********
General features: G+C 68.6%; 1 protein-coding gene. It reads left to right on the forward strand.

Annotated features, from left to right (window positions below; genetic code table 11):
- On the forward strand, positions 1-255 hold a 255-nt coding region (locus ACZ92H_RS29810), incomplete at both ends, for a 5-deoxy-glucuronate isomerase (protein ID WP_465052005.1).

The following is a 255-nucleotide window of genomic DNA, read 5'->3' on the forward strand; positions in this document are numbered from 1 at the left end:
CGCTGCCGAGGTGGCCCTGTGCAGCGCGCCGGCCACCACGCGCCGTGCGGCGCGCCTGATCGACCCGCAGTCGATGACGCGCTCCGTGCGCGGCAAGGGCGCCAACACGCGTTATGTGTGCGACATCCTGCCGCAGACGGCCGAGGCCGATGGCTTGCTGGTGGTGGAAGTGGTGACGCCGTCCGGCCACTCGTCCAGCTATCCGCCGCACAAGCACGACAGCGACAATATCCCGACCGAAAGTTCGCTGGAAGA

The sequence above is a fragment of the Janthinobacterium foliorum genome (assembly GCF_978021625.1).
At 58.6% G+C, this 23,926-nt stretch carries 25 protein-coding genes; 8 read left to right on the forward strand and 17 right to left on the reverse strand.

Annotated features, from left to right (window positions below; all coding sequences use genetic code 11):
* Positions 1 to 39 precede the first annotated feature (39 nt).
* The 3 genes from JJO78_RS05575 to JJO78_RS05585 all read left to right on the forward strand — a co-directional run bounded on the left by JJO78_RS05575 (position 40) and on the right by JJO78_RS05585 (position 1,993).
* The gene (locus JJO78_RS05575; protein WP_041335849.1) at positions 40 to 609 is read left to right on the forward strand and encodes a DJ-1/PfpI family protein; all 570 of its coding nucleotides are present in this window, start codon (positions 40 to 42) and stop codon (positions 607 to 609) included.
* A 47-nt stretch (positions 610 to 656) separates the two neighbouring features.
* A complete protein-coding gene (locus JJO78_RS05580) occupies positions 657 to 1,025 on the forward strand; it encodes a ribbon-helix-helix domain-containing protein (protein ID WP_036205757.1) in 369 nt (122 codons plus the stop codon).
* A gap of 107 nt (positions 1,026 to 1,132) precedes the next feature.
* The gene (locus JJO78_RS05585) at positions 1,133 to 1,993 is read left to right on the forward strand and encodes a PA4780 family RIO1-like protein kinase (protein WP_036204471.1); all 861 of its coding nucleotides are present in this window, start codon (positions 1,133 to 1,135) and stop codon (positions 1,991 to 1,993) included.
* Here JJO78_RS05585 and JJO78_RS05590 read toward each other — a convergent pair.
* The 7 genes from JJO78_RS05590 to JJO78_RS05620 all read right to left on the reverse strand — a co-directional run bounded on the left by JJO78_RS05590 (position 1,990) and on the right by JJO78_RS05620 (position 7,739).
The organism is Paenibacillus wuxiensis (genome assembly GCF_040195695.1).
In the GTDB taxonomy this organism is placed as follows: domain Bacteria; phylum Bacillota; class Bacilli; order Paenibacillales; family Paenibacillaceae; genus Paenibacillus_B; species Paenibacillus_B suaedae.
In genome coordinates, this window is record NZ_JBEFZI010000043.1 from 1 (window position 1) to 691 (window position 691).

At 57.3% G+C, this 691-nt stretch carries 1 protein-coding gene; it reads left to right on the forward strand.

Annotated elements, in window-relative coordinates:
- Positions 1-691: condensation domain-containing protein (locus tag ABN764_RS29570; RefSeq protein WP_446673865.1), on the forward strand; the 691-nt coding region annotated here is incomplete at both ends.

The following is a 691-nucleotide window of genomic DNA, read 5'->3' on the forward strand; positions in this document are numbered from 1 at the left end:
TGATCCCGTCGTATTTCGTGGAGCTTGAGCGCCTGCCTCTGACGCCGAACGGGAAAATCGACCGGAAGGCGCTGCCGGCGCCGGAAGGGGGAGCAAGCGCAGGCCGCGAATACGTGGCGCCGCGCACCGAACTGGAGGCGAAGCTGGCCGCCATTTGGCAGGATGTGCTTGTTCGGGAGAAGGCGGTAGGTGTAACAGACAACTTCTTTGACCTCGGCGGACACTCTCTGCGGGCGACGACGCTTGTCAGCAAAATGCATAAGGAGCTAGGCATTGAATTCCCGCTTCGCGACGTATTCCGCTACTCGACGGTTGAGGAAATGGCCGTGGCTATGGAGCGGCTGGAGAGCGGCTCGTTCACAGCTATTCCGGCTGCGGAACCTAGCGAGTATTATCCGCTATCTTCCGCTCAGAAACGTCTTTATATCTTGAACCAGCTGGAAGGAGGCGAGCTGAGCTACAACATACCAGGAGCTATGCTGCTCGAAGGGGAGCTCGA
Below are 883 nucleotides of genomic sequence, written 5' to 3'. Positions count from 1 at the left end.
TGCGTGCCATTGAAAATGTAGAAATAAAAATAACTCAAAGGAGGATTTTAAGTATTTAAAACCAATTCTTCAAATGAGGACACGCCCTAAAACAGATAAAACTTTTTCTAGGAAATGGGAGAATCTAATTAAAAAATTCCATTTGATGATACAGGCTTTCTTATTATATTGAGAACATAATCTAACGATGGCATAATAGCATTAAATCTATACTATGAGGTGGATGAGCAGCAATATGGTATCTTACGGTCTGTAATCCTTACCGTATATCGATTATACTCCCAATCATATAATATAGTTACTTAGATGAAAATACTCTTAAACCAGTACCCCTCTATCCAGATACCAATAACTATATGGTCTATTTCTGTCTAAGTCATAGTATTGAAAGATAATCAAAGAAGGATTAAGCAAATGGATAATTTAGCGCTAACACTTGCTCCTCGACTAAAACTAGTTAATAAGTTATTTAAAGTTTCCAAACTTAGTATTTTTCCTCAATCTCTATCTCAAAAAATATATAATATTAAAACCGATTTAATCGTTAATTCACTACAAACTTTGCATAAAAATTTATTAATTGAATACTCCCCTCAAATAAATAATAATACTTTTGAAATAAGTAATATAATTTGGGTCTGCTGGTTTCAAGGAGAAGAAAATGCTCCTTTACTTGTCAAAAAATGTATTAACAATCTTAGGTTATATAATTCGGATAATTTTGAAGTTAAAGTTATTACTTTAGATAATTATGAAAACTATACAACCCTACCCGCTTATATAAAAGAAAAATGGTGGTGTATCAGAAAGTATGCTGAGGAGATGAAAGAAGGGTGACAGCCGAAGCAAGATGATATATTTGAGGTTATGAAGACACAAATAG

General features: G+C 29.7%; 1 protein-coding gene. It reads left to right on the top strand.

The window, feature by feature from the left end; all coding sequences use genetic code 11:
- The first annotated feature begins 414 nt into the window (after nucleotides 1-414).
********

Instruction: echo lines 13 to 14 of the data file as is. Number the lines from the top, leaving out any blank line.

* A complete protein-coding gene (locus JJO78_RS05580) occupies positions 657 to 1,025 on the forward strand; it encodes a ribbon-helix-helix domain-containing protein (protein ID WP_036205757.1) in 369 nt (122 codons plus the stop codon).
* A gap of 107 nt (positions 1,026 to 1,132) precedes the next feature.